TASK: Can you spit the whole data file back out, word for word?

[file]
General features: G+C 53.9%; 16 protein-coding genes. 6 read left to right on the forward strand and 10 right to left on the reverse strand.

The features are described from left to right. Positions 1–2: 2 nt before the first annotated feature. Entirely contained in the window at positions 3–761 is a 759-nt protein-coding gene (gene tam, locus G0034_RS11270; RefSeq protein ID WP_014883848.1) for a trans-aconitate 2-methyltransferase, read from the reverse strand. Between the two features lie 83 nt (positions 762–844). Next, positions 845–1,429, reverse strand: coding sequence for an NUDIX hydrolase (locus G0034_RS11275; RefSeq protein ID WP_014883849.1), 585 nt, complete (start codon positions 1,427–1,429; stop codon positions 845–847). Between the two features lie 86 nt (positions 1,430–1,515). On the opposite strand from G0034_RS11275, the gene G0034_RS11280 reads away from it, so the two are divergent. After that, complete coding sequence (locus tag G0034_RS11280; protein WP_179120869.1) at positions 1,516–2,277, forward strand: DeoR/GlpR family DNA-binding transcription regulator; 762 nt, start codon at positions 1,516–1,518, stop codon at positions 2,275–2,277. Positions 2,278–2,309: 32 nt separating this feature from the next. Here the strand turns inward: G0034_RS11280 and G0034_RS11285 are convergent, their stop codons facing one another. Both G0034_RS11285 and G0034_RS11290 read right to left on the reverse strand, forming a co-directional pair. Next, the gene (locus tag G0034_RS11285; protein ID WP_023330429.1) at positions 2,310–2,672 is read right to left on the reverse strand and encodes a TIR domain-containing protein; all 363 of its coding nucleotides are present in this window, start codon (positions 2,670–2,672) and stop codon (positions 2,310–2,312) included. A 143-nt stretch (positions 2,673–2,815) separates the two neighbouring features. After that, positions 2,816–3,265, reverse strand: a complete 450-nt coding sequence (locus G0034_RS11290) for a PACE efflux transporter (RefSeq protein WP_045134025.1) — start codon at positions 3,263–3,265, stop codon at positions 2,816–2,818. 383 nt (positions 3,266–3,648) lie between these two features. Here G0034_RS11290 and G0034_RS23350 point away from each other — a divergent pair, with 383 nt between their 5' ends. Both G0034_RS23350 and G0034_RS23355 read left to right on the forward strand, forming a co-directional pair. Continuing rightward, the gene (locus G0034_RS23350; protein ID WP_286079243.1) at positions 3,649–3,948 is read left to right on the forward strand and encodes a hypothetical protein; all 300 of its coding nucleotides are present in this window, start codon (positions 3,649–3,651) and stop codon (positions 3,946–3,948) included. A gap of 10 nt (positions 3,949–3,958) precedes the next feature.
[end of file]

General features: G+C 53.9%; 16 protein-coding genes. 6 read left to right on the forward strand and 10 right to left on the reverse strand.

The features are described from left to right. Positions 1–2: 2 nt before the first annotated feature. Entirely contained in the window at positions 3–761 is a 759-nt protein-coding gene (gene tam, locus G0034_RS11270; RefSeq protein ID WP_014883848.1) for a trans-aconitate 2-methyltransferase, read from the reverse strand. Between the two features lie 83 nt (positions 762–844). Next, positions 845–1,429, reverse strand: coding sequence for an NUDIX hydrolase (locus G0034_RS11275; RefSeq protein ID WP_014883849.1), 585 nt, complete (start codon positions 1,427–1,429; stop codon positions 845–847). Between the two features lie 86 nt (positions 1,430–1,515). On the opposite strand from G0034_RS11275, the gene G0034_RS11280 reads away from it, so the two are divergent. After that, complete coding sequence (locus tag G0034_RS11280; protein WP_179120869.1) at positions 1,516–2,277, forward strand: DeoR/GlpR family DNA-binding transcription regulator; 762 nt, start codon at positions 1,516–1,518, stop codon at positions 2,275–2,277. Positions 2,278–2,309: 32 nt separating this feature from the next. Here the strand turns inward: G0034_RS11280 and G0034_RS11285 are convergent, their stop codons facing one another. Both G0034_RS11285 and G0034_RS11290 read right to left on the reverse strand, forming a co-directional pair. Next, the gene (locus tag G0034_RS11285; protein ID WP_023330429.1) at positions 2,310–2,672 is read right to left on the reverse strand and encodes a TIR domain-containing protein; all 363 of its coding nucleotides are present in this window, start codon (positions 2,670–2,672) and stop codon (positions 2,310–2,312) included. A 143-nt stretch (positions 2,673–2,815) separates the two neighbouring features. After that, positions 2,816–3,265, reverse strand: a complete 450-nt coding sequence (locus G0034_RS11290) for a PACE efflux transporter (RefSeq protein WP_045134025.1) — start codon at positions 3,263–3,265, stop codon at positions 2,816–2,818. 383 nt (positions 3,266–3,648) lie between these two features. Here G0034_RS11290 and G0034_RS23350 point away from each other — a divergent pair, with 383 nt between their 5' ends. Both G0034_RS23350 and G0034_RS23355 read left to right on the forward strand, forming a co-directional pair. Continuing rightward, the gene (locus G0034_RS23350; protein ID WP_286079243.1) at positions 3,649–3,948 is read left to right on the forward strand and encodes a hypothetical protein; all 300 of its coding nucleotides are present in this window, start codon (positions 3,649–3,651) and stop codon (positions 3,946–3,948) included. A gap of 10 nt (positions 3,949–3,958) precedes the next feature.